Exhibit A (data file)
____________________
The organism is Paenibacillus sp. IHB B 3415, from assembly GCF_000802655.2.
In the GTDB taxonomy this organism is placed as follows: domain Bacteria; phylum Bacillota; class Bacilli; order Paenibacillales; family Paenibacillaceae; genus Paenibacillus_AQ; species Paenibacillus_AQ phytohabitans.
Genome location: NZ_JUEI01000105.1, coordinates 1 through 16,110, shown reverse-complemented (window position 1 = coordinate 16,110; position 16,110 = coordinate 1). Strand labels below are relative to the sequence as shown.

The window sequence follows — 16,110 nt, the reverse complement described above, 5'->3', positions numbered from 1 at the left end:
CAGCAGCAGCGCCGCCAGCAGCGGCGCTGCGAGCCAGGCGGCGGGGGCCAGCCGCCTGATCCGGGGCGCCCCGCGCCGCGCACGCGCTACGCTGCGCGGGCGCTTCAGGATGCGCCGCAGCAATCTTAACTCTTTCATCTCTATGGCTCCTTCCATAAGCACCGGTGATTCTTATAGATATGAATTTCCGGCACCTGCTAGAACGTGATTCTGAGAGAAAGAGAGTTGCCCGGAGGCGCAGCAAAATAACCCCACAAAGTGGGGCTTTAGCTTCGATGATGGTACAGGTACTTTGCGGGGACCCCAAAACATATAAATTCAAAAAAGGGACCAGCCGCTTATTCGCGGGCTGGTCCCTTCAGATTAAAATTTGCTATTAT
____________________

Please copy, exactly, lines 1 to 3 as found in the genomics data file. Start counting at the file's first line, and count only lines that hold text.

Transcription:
The organism is Paenibacillus sp. IHB B 3415, from assembly GCF_000802655.2.
In the GTDB taxonomy this organism is placed as follows: domain Bacteria; phylum Bacillota; class Bacilli; order Paenibacillales; family Paenibacillaceae; genus Paenibacillus_AQ; species Paenibacillus_AQ phytohabitans.
Genome location: NZ_JUEI01000105.1, coordinates 1 through 16,110, shown reverse-complemented (window position 1 = coordinate 16,110; position 16,110 = coordinate 1). Strand labels below are relative to the sequence as shown.